Another form of support cost transferral is outsourcing, as an attempt to force the costs onto another company entirely. In fact, this is ultimately an internal transfer as well, as the organisation still has to pay the outsourcer. Furthermore, that external provider now has an even bigger challenge than you had – namely to produce at least as good a service as you did, but also make a profit on what you pay him for doing it. Of course, he can only do that by spending less to produce the service. So either he must be supremely more efficient than you were or the service must be reduced in terms of scope and/or quality.
Outsourcing can also be a false solution overall. One of the main pitfalls with this option stems from quantifying the support in the first place. There is a very strong possibility that an inefficient support service has no accurate measure of the actual amount of support work to be done. This is because poor support causes users to find other, more reliable ways of getting IT support, so not all the work ever reaches the official channel. But when this is outsourced, all that demand may go to the outsourcing company, and because of the original statistical inaccuracy, the demand is unexpected. So the charges go up.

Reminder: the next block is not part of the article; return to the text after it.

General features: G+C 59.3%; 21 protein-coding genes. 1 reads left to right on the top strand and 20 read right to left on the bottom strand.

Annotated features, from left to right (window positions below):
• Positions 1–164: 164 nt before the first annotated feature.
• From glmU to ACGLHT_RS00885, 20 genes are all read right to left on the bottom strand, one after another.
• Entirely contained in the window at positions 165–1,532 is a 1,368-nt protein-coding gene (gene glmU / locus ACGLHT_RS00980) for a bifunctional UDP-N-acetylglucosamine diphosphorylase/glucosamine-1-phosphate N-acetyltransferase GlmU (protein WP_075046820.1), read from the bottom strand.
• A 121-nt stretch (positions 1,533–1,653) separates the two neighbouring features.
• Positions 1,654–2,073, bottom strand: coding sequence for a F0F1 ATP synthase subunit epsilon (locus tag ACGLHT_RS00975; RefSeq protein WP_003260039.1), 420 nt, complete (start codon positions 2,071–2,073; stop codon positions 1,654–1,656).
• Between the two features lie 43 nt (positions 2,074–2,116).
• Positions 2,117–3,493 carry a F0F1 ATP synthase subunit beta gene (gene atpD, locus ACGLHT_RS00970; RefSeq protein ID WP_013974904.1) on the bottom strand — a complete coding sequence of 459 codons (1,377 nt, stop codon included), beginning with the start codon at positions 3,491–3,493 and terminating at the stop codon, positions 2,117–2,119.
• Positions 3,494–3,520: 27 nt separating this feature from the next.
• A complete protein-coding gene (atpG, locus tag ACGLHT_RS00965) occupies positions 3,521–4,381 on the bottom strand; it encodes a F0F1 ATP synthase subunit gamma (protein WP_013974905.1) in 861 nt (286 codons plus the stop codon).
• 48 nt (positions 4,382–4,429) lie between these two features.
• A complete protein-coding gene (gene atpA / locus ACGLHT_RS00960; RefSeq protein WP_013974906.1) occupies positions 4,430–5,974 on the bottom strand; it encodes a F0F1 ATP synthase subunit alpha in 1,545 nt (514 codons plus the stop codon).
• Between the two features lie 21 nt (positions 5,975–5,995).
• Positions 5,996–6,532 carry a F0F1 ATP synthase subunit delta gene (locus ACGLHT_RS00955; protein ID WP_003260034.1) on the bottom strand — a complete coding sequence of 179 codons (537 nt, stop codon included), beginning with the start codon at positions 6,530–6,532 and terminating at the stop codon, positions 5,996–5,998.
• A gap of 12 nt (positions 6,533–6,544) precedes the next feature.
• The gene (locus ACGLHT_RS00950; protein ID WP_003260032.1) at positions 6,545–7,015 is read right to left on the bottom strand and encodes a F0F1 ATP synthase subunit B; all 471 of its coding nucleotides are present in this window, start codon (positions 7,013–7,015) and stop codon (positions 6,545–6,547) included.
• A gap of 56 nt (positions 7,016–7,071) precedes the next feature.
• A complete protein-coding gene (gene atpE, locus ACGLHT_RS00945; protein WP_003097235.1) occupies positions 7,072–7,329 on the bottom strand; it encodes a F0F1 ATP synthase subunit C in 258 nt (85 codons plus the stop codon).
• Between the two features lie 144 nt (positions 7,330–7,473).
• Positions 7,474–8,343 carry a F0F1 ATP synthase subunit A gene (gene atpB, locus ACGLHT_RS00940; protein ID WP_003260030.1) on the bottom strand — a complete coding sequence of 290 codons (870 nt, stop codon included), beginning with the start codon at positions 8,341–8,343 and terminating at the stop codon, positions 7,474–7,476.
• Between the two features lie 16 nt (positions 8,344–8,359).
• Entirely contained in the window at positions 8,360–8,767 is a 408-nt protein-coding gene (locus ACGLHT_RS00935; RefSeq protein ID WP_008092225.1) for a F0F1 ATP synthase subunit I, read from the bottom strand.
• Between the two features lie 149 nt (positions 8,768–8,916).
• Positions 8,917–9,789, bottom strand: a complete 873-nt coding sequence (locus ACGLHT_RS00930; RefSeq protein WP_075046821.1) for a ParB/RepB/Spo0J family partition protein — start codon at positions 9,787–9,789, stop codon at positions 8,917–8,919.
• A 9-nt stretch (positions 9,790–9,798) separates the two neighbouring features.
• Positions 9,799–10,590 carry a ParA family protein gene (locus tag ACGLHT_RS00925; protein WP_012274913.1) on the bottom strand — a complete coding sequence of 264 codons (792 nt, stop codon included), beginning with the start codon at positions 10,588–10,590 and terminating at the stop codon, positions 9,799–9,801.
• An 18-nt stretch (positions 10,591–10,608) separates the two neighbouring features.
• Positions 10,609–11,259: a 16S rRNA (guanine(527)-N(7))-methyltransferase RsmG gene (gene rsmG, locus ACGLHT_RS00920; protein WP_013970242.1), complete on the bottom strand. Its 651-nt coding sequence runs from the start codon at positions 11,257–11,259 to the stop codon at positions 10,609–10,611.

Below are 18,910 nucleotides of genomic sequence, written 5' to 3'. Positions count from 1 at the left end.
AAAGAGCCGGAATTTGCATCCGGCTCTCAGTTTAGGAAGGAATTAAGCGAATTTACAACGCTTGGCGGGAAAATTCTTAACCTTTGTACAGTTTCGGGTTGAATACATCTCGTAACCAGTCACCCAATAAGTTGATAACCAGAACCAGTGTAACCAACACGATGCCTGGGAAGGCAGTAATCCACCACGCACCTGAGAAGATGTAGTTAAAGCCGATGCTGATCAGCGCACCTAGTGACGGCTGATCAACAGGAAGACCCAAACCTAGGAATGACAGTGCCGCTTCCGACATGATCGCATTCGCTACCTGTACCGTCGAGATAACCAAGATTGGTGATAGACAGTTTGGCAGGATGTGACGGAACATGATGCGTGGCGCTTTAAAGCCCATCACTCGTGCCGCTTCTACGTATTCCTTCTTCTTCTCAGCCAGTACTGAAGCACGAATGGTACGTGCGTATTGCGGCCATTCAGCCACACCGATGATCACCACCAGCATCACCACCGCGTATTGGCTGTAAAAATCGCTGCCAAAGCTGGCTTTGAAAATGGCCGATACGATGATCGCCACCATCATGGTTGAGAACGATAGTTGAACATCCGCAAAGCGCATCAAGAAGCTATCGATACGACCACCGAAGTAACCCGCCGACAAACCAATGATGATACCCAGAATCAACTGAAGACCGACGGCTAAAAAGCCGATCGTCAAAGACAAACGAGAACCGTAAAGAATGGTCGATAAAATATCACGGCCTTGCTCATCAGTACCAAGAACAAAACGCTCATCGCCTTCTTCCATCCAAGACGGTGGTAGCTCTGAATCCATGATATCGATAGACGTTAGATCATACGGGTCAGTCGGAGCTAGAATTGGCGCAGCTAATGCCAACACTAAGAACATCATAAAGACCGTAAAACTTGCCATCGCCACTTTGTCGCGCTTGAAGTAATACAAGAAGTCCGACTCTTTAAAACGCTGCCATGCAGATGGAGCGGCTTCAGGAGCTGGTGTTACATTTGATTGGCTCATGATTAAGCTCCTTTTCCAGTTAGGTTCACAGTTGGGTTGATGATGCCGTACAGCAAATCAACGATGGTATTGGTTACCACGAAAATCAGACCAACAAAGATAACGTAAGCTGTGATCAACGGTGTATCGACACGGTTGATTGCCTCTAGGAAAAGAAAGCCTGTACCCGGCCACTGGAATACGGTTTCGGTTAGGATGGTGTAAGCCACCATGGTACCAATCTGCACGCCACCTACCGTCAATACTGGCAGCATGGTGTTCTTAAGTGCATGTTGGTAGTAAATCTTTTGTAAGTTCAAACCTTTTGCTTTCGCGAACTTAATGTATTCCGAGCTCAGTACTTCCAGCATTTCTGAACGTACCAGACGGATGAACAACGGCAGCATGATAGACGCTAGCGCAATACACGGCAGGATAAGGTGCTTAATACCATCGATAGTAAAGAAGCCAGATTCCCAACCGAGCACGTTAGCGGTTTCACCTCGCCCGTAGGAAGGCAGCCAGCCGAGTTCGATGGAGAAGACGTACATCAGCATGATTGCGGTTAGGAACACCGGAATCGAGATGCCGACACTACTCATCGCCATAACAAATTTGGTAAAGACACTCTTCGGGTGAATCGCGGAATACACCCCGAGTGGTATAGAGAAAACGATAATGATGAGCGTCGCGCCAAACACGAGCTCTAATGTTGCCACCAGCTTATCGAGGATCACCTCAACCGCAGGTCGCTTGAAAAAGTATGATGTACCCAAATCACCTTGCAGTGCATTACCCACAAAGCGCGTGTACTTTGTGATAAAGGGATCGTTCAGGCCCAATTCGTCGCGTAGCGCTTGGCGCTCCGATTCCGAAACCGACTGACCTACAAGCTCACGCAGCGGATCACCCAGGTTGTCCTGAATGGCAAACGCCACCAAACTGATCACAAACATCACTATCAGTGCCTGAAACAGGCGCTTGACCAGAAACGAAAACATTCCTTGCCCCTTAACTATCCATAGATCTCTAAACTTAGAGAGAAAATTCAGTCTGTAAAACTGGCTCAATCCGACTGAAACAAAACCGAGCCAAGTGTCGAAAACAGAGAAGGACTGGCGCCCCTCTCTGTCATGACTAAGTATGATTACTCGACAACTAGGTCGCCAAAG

The irony is that the accurate workload and demand measurement necessary for outsourcing would be the first step in any service improvement, for cost reduction or any other purpose. Which brings me to the second way to decrease support costs, namely reducing resource expenditure. In other words, the work necessary to prepare for outsourcing, may make outsourcing itself unnecessary.
When the programme starts, don’t be taken in by software companies suggesting you buy their product to save money in the long run. That’s as may be, but at this stage it’s a distraction. Find your procedural and structural waste first. You can cement it with new tools as appropriate later.
There is a simple rule of thumb I like to use. To find cost savings and efficiency improvements, the first place to look, in any organisation, is in the functions whose activity and output are least effectively measured. In the first line, unlogged calls is a good place to start. In the second and third lines, unquantified projects and query resolution times are rocks that can be interesting to lift. Across support, activities that produce a recognisable result but are not formally identified as services, can also look very different under closer numerical scrutiny.
In the search for the smoking gun of waste, you have to do this looking behind the cupboards, at least to eliminate various suspects from your enquiries. This can be extremely difficult as the work in some support sections may not be of the ‘McGregor Theory X’ type and so cannot easily be quantified. How long and how many people does a ‘project’ take? How do you compare the delivery of an installation with that of a user training course? But of course that’s just detail. You’re looking at bigger pictures, so what you need here are patterns rather than mere units of resource consumption.